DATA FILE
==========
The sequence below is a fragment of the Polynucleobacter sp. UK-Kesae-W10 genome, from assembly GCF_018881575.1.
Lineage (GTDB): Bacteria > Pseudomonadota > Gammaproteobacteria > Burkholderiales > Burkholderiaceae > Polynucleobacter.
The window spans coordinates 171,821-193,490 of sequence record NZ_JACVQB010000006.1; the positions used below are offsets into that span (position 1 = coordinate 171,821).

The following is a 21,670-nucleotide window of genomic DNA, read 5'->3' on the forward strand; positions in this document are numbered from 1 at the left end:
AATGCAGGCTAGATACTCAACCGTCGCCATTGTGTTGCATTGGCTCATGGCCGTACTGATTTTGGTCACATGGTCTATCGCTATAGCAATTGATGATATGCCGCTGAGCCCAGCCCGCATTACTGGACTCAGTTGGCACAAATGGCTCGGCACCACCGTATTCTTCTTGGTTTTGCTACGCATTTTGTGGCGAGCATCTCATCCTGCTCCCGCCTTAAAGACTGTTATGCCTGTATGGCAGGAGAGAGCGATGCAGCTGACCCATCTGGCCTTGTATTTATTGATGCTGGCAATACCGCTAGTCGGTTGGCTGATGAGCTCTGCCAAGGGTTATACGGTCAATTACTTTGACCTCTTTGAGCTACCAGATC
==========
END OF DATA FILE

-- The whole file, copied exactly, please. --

The sequence below is a fragment of the Polynucleobacter sp. UK-Kesae-W10 genome, from assembly GCF_018881575.1.
Lineage (GTDB): Bacteria > Pseudomonadota > Gammaproteobacteria > Burkholderiales > Burkholderiaceae > Polynucleobacter.
The window spans coordinates 171,821-193,490 of sequence record NZ_JACVQB010000006.1; the positions used below are offsets into that span (position 1 = coordinate 171,821).

The following is a 21,670-nucleotide window of genomic DNA, read 5'->3' on the forward strand; positions in this document are numbered from 1 at the left end:
AATGCAGGCTAGATACTCAACCGTCGCCATTGTGTTGCATTGGCTCATGGCCGTACTGATTTTGGTCACATGGTCTATCGCTATAGCAATTGATGATATGCCGCTGAGCCCAGCCCGCATTACTGGACTCAGTTGGCACAAATGGCTCGGCACCACCGTATTCTTCTTGGTTTTGCTACGCATTTTGTGGCGAGCATCTCATCCTGCTCCCGCCTTAAAGACTGTTATGCCTGTATGGCAGGAGAGAGCGATGCAGCTGACCCATCTGGCCTTGTATTTATTGATGCTGGCAATACCGCTAGTCGGTTGGCTGATGAGCTCTGCCAAGGGTTATACGGTCAATTACTTTGACCTCTTTGAGCTACCAGATC